AI Intelligibility and Public Trust theme workshop

Human Data Interaction Network Plus: Workshop and Funding Call

‘AI Intelligibility and Public Trust’

 Date: Tuesday 4th December 2018

Timings: 10:00-16:00

Location: Microsoft Research, Cambridge, UK

Organisers: Abigail Sellen (Deputy Director, Microsoft Research Cambridge), Michael Evans (BBC), Dan Hill (Arup), Ewa Luger (University of Edinburgh)

Aim of the workshop: This will be the first workshop of the EPSRC Network Plus in Human Data Interaction (HDI).  Our aim is to draw together people from all three sectors (academia, public and third sector) to start making connections/partnerships and think about projects and research issues that you’d like us to fund. We aim to use use the ‘lens’ of the HDI conceptual framework, to examine and establish technical goals in the domain of AI intelligibility and public trust. (For an introduction to HDI, see

The theme’s organisers will then use the workshop presentations and discussions to define theme goals, to advance HDI’s tenets of legibility, agency and negotiability in ways appropriate to this domain. In January 2019, we will launch a call for projects centred on these goals. We aim for a portfolio of projects that cover a range of theoretical, technical, and practice-based work. We will use a far-reaching and inclusive approach: requiring that project proposals are assessed not only on technical goals, but on factors such as their ethical and/or social impact, and their strategy for sustainability beyond the term of the NetworkPlus. To allow applicants flexibility of scope, we will offer three levels of funding: £50k, £10k and £2500. In order to stimulate genuine co-production, we will work with public and third sector partners directly, to create theme goals, project topics, and problem/benefit statements, actively matching them to people from other sectors. A public/third sector member will be one of those assessing each project proposal.

Why Human Data Interaction?  We are increasingly surrounded by intelligent systems.  These systems are driven by algorithms; sets of instructions, or rules, for a computer to follow.  It has been said that if every algorithm in the world stopped working at the same time, it would be the end of the world as we know it.  Algorithms are part of our everyday lives; in our smartphones, our laptops, our cars, appliances and toys – and at the systemic level in areas such as banking, airplane scheduling and piloting, trading and record keeping.  Our actions generate the data that keeps these systems in operation.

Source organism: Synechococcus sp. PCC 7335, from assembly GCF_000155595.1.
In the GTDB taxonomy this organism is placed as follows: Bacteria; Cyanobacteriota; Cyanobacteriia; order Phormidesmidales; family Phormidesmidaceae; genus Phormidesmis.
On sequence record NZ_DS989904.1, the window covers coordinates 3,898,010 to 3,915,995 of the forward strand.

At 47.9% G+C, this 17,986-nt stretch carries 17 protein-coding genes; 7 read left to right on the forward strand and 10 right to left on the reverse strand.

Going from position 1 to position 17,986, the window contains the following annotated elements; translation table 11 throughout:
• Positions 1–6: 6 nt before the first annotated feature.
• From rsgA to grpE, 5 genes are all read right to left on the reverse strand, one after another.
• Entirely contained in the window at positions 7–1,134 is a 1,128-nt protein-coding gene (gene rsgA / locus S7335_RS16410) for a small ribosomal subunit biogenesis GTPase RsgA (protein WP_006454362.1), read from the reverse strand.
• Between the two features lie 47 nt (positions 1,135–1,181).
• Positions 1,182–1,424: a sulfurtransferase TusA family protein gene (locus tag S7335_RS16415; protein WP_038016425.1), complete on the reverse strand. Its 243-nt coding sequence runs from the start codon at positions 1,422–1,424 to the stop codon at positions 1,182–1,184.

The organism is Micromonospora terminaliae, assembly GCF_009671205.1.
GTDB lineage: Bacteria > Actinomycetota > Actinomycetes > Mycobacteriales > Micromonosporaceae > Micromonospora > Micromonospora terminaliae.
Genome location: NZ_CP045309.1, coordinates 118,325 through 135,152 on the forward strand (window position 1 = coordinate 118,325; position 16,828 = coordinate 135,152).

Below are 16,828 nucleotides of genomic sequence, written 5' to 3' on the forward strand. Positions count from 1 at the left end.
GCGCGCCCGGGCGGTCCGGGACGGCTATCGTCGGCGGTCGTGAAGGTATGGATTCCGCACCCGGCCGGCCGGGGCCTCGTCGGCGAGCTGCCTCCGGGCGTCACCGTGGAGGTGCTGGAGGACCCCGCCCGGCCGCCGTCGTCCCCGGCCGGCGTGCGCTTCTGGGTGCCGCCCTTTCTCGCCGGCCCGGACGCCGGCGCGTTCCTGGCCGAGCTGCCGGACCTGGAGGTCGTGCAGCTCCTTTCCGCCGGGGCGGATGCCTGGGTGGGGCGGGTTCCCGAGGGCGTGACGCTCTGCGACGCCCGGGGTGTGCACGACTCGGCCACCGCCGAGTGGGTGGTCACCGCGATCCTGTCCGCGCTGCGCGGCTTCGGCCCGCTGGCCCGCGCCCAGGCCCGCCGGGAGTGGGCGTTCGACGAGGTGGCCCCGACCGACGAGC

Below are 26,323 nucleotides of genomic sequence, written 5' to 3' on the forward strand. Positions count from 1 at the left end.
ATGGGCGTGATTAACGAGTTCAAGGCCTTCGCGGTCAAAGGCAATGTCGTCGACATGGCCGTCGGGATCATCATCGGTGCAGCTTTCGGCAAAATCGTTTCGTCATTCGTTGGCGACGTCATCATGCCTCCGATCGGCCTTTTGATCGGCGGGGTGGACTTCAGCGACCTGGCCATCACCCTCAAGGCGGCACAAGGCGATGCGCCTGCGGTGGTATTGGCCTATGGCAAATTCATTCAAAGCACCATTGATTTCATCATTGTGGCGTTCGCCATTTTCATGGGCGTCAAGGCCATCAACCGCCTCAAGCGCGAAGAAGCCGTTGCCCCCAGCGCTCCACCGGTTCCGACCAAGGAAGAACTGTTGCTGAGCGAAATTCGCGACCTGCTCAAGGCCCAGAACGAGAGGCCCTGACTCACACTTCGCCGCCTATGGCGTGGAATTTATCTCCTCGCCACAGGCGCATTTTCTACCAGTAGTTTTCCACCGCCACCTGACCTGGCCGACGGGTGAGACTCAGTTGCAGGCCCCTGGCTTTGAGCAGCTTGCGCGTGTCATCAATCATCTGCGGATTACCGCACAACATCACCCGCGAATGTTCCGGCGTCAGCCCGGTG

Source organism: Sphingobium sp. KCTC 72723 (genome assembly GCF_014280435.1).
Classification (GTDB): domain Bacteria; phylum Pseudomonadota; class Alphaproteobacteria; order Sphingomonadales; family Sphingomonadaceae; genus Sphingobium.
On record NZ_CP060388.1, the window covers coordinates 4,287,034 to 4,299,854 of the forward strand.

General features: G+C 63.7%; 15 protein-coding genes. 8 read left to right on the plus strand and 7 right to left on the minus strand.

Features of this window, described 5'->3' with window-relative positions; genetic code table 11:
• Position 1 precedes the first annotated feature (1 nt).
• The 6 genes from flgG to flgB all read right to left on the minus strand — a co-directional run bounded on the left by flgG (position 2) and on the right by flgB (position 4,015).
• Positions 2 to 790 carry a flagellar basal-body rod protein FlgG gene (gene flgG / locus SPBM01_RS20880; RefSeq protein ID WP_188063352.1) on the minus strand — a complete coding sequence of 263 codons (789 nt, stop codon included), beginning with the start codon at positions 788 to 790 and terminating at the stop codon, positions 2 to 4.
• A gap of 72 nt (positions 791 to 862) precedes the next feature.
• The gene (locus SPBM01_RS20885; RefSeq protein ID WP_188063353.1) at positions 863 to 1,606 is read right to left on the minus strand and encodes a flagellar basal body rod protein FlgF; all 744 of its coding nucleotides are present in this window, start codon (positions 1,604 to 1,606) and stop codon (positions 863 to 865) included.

AI is the latest iteration of algorithmically driven systems. The algorithms we are now imagining behave less like those of old and more like the human brain.  With that comes a greater level of complexity, but also a greater level of obscurity.  When the context is relatively benign, for example recommendations of what you might buy next, then this isn’t such a problem.  But what happens when the system decides whether you can access medication, or whether you get hired, or who gets elected?

How do these systems reach their judgments? What data do they use? Why did they decide this thing and not something else? How can users change the outcome?  How should these systems present their decisions?  These questions, and others, are arising again and again. Helping people to understand and change how these systems work is a core concern for Human Data Interaction.

Apply to attend: If you’d like to attend, or have any questions, please contact Alan Munro (Alan.J.Munro {at}, stating: (a) your organisation (b) a few sentences on your interest in the topic, and (c) the sector you represent.  Places are limited, and will be selected to ensure diversity and sectoral spread.  Attendance is free, and lunch is provided.

We look forward to hearing from you!!

The HDI team

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